As Chef X and I waited, a young, fair-skinned woman in an apprentice chef uniform came up to the table. She was visibly nervous.

“Mr. Halle, allow me to introduce Ms. Rose. She is my top apprentice, and has prepared the Ortolan this evening.”

I stood up, and shook her hand. Her delicate fingers barely moved in mine, and she was staring at me, starstruck.

“Mr. Halle. It is an honor. I am a great fan of your books and your show,” she said meekly.

“It’s a pleasure to meet you, Ms. Rose. I look forward to seeing this new preparation Chef X has taught you.”

“Yes, it’s his more contemporary, American take. I just hope you enjoy it,” she said, blushing. She left the room quickly.

My ego was thrilled with displays of fannishness like this when it was brand new. Now that it’s happened hundreds of times, I just try to make it as painless as possible for the person. It really is sweet. I remember how awkward it was to be starstruck when I met my favorite chefs as a young culinary institute graduate. Unlike some of those stars, who were rude to me, I hoped to play a good role in young chefs’ stories. I never want to be a villain to them.

A few minutes later, a stoic waiter swiftly placed two plates in front of Chef X and I.

An entire small, wet bird, about the size of a local NYC sparrow, was curled up on each plate. It looked like it had been plucked and lightly fried. It didn’t resemble the photos I had seen of the dish from other restaurants, which had a golden breading coating them. It looked like a plucked, undercooked chicken on a smaller scale, surrounded by brandy and local herbs.

“Mr. Halle, don’t eat that,” Chef X said, and took the plate away himself.

“I am so deeply sorry. It seems that this preparation was incomplete. I believe the saute station is at fault. There is a new apprentice under Ms. Rose at that station tonight.”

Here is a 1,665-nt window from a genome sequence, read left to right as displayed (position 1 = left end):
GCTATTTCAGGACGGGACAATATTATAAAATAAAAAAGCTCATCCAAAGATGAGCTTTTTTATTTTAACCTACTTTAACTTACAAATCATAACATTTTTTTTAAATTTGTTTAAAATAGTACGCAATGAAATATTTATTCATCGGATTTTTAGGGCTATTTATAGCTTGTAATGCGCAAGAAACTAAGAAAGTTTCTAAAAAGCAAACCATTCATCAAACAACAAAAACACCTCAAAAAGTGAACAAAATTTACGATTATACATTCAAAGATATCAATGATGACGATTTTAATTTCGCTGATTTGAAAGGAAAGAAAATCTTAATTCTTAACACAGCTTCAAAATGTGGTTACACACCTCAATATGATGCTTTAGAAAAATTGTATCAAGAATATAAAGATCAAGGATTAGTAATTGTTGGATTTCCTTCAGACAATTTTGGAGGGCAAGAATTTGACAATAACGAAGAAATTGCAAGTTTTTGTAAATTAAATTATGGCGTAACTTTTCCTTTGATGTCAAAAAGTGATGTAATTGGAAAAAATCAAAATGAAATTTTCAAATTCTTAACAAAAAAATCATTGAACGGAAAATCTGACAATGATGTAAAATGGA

He handed both of our plates to the waiter. They hurriedly took them back through the swinging doors to the kitchen. The Chef followed the waiter, and I listened, eavesdropping on the screaming match that followed. I doubted if either Ms. Rose nor her unnamed saute cook – really, he no longer deserved the title chef – would keep their job after a gaffe like that.

I was disappointed. But I knew Chef X was true to his word. He wouldn’t leave me hanging.

A week later, he invited me back, on a phone call at 1AM on a Tuesday. These are normal hours for chefs to call people they know in the industry – after dinner service is finally over.

“I understand if you would not accept my second invitation, after what happened last week. But I came up with an even better version of the dish, and I, myself, will be preparing it for you, and supervising each station, this time. If you would be so gracious as to accept, I believe that you would find it thrilling.”

I had to see what he changed about the dish this time. We agreed on my returning to the restaurant for the second draft of his creation at the end of service on Thursday night.

I showed up, and the dining room was empty. The host greeted me alone at the entrance, and took me back, to the private dining room where we had tried to do this once before. I sat down again at the red-curtained table in the center of the room, with two place settings. The lights were even dimmer than the first time.

Chef X and the same stoic waiter as before came through the swinging doors at the back of the room.

“Hello, Mr. Halle,” Chef X said. “Would you care to indulge me in a culinary history lesson?”

I nodded. His waiter handed me a straight bourbon in a rocks glass. I gladly accepted.

Now we’re talking.

Chef X walked to the table, and stood next to it, as he spoke at me.

“That bourbon is from the O’Malley Distillery in the blue hills of Kentucky. Bourbon is one of the few culinary inventions unique to America. The following new version of Ortolan Bunting is another entry to the short list of home-grown food innovations from this sullied and needy nation. We’re always clinging for artistic clout in this place, since we artists must strive to outdo the traditions our European predecessors.

That is what I did here.

The whole appeal of Ortolan Bunting of its time was the cruelty. Knowing that you held a whole former life in your mouth, which you could bite down on, skull and all. There is nothing more thrilling to one who subscribes to the European Colonial-Era mindset, than this act of total domination over something beneath you on the great chain of being.